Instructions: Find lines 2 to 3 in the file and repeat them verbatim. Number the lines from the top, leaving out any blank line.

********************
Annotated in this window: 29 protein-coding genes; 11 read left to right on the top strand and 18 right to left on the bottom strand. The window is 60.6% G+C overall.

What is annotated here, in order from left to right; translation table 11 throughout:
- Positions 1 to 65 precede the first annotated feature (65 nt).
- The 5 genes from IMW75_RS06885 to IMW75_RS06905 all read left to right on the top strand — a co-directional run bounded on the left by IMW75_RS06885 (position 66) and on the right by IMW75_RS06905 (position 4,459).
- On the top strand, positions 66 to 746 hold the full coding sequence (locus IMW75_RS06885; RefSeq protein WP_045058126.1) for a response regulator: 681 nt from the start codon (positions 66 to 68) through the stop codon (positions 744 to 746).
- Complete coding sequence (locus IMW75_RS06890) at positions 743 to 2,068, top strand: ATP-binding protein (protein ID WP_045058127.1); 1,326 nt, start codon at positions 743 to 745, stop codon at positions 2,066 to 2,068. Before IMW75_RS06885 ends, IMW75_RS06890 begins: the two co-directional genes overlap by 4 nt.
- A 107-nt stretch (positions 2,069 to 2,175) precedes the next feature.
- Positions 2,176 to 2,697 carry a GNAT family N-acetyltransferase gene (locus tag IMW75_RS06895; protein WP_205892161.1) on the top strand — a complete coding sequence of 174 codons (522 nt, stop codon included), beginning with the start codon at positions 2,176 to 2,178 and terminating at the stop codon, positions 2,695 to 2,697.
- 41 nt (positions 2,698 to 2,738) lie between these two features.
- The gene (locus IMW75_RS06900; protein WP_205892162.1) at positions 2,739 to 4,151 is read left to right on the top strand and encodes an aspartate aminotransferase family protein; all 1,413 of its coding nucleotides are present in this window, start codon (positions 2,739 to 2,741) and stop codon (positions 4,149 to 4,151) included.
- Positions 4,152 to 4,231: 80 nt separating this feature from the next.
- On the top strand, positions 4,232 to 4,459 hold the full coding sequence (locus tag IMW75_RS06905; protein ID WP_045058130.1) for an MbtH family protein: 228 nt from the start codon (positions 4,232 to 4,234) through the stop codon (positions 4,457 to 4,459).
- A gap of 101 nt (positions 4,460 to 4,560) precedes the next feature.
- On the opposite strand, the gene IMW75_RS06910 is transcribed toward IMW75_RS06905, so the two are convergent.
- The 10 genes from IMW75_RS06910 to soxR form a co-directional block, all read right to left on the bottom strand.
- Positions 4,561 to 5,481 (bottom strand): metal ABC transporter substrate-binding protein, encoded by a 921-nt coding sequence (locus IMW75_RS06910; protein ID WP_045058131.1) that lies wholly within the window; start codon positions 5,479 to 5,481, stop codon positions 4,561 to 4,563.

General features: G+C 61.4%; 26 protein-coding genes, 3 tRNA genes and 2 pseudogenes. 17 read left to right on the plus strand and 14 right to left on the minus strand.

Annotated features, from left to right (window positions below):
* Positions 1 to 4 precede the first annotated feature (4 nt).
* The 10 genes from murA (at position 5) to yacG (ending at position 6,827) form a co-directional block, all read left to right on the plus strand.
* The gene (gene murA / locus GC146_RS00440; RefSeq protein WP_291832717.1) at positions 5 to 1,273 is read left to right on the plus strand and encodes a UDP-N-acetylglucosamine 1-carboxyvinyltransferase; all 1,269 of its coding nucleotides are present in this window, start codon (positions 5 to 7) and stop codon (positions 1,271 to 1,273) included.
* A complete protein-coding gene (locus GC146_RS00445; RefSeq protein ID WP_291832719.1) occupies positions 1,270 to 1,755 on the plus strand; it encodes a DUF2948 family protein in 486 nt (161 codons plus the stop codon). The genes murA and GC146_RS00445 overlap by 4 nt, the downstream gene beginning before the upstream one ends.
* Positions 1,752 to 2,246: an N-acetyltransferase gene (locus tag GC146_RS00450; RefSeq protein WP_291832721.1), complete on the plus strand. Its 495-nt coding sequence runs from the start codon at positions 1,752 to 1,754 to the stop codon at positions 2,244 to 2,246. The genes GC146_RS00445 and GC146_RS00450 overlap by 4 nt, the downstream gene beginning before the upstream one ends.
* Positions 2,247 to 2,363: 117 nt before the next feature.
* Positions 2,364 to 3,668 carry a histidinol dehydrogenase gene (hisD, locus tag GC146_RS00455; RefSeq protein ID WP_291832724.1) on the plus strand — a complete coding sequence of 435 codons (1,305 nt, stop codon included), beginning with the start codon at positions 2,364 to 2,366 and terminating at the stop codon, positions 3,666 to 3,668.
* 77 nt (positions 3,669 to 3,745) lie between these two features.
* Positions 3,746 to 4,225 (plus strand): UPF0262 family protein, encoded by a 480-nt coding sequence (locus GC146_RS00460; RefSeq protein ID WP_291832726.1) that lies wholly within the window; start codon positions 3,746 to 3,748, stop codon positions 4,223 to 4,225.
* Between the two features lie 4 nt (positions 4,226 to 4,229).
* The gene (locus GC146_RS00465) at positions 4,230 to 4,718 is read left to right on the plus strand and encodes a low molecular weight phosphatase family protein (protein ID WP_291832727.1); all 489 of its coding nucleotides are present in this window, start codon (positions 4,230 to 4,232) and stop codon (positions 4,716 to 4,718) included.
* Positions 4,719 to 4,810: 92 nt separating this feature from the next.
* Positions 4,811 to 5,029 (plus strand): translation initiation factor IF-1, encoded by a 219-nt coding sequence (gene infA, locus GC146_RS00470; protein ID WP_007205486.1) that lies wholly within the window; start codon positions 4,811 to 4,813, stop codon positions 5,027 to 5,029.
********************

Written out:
What is annotated here, in order from left to right; translation table 11 throughout:
- Positions 1 to 65 precede the first annotated feature (65 nt).